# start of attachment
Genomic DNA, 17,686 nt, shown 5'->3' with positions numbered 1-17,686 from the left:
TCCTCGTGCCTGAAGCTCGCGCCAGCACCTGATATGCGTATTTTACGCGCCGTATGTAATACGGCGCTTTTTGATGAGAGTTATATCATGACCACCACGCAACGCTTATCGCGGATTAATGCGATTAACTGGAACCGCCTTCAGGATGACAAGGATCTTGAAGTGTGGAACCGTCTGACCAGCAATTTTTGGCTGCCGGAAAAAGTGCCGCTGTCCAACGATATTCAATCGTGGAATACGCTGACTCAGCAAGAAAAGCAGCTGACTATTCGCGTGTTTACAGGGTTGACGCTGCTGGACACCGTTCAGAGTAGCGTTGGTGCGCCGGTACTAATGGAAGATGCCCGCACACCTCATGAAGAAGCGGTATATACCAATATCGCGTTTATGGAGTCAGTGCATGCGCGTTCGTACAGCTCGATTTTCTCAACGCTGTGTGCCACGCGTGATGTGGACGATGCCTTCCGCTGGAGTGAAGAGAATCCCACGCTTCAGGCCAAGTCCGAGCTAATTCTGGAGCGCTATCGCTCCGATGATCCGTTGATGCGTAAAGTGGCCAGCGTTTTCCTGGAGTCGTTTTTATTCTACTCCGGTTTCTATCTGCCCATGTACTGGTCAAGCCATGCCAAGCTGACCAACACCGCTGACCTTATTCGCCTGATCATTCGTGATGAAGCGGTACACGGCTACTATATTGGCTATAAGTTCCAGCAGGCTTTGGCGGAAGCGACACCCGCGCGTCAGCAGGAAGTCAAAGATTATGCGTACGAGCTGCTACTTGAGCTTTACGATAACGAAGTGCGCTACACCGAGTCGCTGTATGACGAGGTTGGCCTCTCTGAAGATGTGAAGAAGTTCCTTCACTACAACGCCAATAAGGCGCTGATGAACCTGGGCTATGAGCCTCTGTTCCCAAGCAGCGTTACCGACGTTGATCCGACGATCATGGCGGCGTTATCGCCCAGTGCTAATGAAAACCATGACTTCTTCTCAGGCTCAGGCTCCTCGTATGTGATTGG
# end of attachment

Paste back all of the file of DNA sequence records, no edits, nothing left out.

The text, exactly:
Genomic DNA, 17,686 nt, shown 5'->3' with positions numbered 1-17,686 from the left:
TCCTCGTGCCTGAAGCTCGCGCCAGCACCTGATATGCGTATTTTACGCGCCGTATGTAATACGGCGCTTTTTGATGAGAGTTATATCATGACCACCACGCAACGCTTATCGCGGATTAATGCGATTAACTGGAACCGCCTTCAGGATGACAAGGATCTTGAAGTGTGGAACCGTCTGACCAGCAATTTTTGGCTGCCGGAAAAAGTGCCGCTGTCCAACGATATTCAATCGTGGAATACGCTGACTCAGCAAGAAAAGCAGCTGACTATTCGCGTGTTTACAGGGTTGACGCTGCTGGACACCGTTCAGAGTAGCGTTGGTGCGCCGGTACTAATGGAAGATGCCCGCACACCTCATGAAGAAGCGGTATATACCAATATCGCGTTTATGGAGTCAGTGCATGCGCGTTCGTACAGCTCGATTTTCTCAACGCTGTGTGCCACGCGTGATGTGGACGATGCCTTCCGCTGGAGTGAAGAGAATCCCACGCTTCAGGCCAAGTCCGAGCTAATTCTGGAGCGCTATCGCTCCGATGATCCGTTGATGCGTAAAGTGGCCAGCGTTTTCCTGGAGTCGTTTTTATTCTACTCCGGTTTCTATCTGCCCATGTACTGGTCAAGCCATGCCAAGCTGACCAACACCGCTGACCTTATTCGCCTGATCATTCGTGATGAAGCGGTACACGGCTACTATATTGGCTATAAGTTCCAGCAGGCTTTGGCGGAAGCGACACCCGCGCGTCAGCAGGAAGTCAAAGATTATGCGTACGAGCTGCTACTTGAGCTTTACGATAACGAAGTGCGCTACACCGAGTCGCTGTATGACGAGGTTGGCCTCTCTGAAGATGTGAAGAAGTTCCTTCACTACAACGCCAATAAGGCGCTGATGAACCTGGGCTATGAGCCTCTGTTCCCAAGCAGCGTTACCGACGTTGATCCGACGATCATGGCGGCGTTATCGCCCAGTGCTAATGAAAACCATGACTTCTTCTCAGGCTCAGGCTCCTCGTATGTGATTGG